As the second day of Food Chain Reaction unfolded, players were faced with a new set of global conditions and challenges. From 2025 to 2027, ongoing crises began to ease, with slower global economic growth resulting in lower food demand and falling prices. Food stocks began to build, and weather improved in many regions, enabling farmers to increase production.
In Africa, however, the food situation worsened in the wake of severe drought in the Sahel region, leading to famine in unprepared areas including Chad and Sudan. In response, teams developed new commitments to address growing humanitarian needs.
With conditions improving during this round, the teams focused more acutely on long-term strategies and solutions. There was increased attention to reducing deforestation. New proposals such as carbon taxes were put on the table. And more attention was given to addressing regional water stress.
In the final round of play, representing 2028 to 2030, the global food crisis worsened. Prices again skyrocketed, but did not quite reach the records observed in Round 2. Extreme climate events impacted global production, including a weak monsoon delivering insufficient moisture for crops across India and a strong El Niño that reduced production in Brazil and North America.
Learning the lessons from previous rounds, the teams heightened their collaborative efforts, negotiating among themselves and with the business, investor, and multilateral organization teams to come up with new solutions.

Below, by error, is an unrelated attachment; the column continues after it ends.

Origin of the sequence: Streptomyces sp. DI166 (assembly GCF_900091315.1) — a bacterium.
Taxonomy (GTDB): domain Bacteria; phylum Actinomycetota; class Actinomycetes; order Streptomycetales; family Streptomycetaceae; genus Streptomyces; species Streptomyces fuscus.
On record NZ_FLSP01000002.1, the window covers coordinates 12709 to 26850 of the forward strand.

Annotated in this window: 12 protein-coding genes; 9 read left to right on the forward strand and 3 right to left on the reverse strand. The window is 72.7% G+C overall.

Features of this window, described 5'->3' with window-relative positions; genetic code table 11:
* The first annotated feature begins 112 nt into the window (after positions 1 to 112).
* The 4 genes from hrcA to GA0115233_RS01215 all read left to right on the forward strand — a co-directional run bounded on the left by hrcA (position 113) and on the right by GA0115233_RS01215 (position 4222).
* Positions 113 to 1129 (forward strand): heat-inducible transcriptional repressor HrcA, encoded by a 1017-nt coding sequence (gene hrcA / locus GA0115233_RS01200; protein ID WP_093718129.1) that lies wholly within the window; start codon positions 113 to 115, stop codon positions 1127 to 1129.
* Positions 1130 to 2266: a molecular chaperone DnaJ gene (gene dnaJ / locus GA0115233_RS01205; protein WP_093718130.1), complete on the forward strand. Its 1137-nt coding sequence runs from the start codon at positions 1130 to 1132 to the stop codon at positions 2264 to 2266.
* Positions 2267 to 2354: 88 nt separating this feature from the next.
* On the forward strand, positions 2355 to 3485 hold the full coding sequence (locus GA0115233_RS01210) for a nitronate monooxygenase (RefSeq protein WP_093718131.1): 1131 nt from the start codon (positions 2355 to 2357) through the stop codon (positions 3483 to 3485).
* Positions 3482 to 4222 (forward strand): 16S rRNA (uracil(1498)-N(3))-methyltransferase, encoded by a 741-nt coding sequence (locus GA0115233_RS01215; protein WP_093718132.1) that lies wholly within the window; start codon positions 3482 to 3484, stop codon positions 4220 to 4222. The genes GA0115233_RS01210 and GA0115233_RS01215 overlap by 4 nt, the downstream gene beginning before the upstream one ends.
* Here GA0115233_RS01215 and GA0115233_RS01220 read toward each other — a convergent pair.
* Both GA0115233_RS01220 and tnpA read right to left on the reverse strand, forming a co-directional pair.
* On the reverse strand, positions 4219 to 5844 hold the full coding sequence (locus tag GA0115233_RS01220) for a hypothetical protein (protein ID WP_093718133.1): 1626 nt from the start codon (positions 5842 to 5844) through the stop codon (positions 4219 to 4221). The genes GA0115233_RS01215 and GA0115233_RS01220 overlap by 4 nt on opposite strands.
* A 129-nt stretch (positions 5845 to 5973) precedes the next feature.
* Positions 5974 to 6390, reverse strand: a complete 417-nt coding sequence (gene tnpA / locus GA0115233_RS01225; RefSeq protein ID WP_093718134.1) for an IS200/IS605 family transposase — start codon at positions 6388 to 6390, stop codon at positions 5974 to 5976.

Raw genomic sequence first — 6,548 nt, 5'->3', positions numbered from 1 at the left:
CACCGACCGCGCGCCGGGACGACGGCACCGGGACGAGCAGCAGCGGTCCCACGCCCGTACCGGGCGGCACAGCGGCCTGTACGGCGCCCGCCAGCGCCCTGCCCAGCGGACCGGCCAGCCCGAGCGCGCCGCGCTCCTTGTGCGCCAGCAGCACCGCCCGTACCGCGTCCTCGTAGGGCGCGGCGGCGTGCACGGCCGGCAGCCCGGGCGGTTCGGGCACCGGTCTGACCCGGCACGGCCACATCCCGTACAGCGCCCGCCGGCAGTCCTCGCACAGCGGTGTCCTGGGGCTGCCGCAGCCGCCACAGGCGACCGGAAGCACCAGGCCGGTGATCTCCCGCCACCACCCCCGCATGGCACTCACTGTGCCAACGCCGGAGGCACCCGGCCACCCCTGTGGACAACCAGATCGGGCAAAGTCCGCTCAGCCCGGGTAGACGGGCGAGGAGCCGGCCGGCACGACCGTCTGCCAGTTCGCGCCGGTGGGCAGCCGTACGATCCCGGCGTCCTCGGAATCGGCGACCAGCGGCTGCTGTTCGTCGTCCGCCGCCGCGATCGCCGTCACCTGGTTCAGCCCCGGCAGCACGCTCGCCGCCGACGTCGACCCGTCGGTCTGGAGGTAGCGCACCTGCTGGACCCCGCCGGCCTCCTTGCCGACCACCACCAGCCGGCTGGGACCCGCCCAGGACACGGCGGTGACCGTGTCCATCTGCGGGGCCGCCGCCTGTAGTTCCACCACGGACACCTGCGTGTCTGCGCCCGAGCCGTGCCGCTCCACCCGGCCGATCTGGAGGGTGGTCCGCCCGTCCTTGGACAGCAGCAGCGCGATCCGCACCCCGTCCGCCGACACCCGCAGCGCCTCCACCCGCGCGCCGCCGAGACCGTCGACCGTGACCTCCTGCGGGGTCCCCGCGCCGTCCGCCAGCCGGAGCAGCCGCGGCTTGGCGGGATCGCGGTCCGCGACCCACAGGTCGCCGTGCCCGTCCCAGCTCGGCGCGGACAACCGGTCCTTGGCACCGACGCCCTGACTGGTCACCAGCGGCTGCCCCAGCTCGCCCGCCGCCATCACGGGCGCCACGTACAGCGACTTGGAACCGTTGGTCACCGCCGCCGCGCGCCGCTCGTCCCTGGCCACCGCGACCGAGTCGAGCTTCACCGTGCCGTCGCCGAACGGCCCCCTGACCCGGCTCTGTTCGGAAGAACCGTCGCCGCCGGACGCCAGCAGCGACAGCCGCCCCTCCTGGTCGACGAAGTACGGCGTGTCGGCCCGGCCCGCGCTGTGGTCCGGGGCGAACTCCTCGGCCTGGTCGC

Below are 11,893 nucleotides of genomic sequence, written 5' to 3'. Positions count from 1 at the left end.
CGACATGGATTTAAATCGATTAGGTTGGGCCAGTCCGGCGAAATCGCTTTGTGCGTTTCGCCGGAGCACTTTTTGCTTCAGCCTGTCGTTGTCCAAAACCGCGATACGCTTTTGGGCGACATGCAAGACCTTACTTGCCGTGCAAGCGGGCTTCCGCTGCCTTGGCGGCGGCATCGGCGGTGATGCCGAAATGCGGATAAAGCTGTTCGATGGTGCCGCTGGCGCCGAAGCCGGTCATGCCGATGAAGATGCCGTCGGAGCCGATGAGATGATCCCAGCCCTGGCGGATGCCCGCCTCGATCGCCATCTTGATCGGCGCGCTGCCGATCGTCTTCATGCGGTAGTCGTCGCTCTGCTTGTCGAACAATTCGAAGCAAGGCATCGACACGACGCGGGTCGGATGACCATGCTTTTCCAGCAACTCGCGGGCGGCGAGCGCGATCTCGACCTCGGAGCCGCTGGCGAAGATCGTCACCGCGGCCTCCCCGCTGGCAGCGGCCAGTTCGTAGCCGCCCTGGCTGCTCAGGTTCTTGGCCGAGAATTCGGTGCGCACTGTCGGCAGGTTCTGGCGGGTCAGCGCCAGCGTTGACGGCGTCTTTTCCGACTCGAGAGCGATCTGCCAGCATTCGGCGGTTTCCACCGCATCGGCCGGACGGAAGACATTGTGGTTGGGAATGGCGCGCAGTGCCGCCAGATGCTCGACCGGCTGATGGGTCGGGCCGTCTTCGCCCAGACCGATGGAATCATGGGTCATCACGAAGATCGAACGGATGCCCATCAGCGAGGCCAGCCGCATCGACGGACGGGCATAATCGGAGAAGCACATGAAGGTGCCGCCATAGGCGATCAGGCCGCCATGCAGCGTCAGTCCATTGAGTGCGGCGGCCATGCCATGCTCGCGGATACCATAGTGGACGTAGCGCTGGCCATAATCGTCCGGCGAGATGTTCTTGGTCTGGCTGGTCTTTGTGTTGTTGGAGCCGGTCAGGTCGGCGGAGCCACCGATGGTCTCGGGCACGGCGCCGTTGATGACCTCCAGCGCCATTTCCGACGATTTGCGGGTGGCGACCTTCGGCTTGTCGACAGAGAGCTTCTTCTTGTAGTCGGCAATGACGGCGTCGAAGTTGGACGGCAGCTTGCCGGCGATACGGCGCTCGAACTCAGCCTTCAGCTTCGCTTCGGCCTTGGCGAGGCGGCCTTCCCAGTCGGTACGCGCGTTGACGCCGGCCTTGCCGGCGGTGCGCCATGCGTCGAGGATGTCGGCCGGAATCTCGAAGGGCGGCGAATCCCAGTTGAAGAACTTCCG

By that time, it had become clear to everyone that no single nation nor organization could alone address the myriad challenges when climate change, social unrest, volatile markets, and urgent humanitarian needs all combine to stress the global food system.
Those themes–global cooperation and collaborative problem-solving–were reinforced in the game’s closing remarks by John Podesta, a former senior advisor to two U.S. presidents and founder of the Center for American Progress. Mr. Podesta warned that many of the challenges presented to the Food Chain Reaction players in the decade between 2020 and 2030 were already becoming visible today, with some disruptions in global food production, supply, demand and prices traced to climate change.
“Over the past two days in this exercise, we saw the risks we face when nations go it alone, and the effort to secure resources becomes competitive rather than cooperative. We also saw the benefits we all accrue when we come together to build a more effective response and more cooperation,” he said.
In the end, Food Chain Reaction participants ended the exercise with a better appreciation of how partnerships such as those they created during their two days together can help shape a more food secure world – and by doing so, enhance security, protect livelihoods, and promote sustainable development. They agreed to continue this dialogue when they returned to their home countries, sharing their experiences with others whose actions and decisions today can help create the food future we all want.
Images: © Darren Higgins